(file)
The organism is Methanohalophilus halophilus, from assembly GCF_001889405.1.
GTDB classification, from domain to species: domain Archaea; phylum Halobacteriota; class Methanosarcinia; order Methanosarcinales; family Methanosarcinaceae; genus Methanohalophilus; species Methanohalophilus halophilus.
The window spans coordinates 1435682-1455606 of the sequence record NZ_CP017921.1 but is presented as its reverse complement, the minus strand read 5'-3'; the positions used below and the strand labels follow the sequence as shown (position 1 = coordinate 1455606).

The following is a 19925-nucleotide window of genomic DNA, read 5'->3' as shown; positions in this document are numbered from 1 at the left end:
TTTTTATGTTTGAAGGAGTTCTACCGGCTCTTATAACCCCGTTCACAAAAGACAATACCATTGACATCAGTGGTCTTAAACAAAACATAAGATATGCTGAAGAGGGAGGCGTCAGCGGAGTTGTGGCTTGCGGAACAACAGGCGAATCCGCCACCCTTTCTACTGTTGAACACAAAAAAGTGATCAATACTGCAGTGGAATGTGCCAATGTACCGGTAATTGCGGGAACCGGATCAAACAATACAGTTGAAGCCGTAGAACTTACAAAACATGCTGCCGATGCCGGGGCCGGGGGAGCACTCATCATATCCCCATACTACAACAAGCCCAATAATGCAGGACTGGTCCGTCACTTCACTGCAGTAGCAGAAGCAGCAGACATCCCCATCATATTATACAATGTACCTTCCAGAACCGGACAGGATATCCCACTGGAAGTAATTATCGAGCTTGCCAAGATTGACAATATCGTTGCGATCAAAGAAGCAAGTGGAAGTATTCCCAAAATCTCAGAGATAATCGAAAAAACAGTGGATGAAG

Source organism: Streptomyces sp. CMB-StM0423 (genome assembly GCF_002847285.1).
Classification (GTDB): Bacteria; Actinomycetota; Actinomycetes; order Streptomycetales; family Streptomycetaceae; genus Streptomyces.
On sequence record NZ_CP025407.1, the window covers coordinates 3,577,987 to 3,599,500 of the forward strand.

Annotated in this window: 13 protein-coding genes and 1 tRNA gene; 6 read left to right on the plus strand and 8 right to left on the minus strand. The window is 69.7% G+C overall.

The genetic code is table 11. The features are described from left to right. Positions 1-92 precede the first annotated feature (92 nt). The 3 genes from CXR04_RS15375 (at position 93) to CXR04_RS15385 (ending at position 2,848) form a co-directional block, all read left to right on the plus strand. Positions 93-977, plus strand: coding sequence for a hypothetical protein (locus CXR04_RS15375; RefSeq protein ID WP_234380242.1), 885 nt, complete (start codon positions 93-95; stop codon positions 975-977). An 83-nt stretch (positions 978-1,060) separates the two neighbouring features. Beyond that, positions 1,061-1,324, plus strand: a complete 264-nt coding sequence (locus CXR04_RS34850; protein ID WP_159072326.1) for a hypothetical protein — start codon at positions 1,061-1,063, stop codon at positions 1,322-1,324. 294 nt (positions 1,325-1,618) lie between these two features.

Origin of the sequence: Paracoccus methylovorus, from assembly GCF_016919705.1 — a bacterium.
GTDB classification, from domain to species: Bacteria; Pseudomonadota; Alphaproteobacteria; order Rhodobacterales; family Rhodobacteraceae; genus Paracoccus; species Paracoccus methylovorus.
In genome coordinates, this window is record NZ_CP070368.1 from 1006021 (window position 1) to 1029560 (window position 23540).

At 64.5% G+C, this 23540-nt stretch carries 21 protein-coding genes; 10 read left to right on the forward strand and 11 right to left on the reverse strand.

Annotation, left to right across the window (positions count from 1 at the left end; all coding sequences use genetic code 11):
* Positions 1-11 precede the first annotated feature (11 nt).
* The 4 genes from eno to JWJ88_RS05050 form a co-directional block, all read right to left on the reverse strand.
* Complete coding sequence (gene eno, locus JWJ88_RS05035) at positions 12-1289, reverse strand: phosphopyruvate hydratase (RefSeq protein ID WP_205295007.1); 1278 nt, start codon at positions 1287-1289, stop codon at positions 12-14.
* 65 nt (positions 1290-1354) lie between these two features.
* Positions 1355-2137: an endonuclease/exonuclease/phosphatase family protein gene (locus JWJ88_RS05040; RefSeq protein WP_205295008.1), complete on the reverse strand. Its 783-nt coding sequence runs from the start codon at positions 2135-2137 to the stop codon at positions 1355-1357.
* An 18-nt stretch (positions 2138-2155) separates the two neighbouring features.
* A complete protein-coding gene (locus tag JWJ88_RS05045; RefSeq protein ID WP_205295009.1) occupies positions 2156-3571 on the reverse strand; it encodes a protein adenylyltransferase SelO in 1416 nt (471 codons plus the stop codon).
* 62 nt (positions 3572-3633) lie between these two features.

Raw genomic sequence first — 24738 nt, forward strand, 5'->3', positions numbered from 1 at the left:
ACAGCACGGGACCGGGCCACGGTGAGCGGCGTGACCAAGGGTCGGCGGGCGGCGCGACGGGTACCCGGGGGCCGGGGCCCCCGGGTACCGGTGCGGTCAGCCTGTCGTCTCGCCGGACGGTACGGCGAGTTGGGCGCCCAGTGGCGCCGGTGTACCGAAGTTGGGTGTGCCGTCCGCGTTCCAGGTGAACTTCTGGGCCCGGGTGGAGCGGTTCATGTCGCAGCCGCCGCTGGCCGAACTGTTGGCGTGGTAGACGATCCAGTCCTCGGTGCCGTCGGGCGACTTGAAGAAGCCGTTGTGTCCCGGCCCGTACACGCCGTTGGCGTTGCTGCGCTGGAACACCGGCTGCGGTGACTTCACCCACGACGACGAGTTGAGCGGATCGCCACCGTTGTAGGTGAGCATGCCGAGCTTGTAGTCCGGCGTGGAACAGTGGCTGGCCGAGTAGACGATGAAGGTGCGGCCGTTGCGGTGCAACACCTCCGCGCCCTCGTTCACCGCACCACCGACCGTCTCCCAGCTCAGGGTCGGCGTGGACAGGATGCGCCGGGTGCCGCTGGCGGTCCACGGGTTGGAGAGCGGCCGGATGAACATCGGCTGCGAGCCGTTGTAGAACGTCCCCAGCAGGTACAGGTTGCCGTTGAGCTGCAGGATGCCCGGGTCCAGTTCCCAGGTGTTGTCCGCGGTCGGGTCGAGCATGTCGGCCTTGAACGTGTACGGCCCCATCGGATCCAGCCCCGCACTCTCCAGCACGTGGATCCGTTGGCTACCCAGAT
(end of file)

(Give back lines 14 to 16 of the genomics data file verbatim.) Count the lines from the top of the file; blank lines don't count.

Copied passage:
At 64.5% G+C, this 23540-nt stretch carries 21 protein-coding genes; 10 read left to right on the forward strand and 11 right to left on the reverse strand.

Annotation, left to right across the window (positions count from 1 at the left end; all coding sequences use genetic code 11):
* Positions 1-11 precede the first annotated feature (11 nt).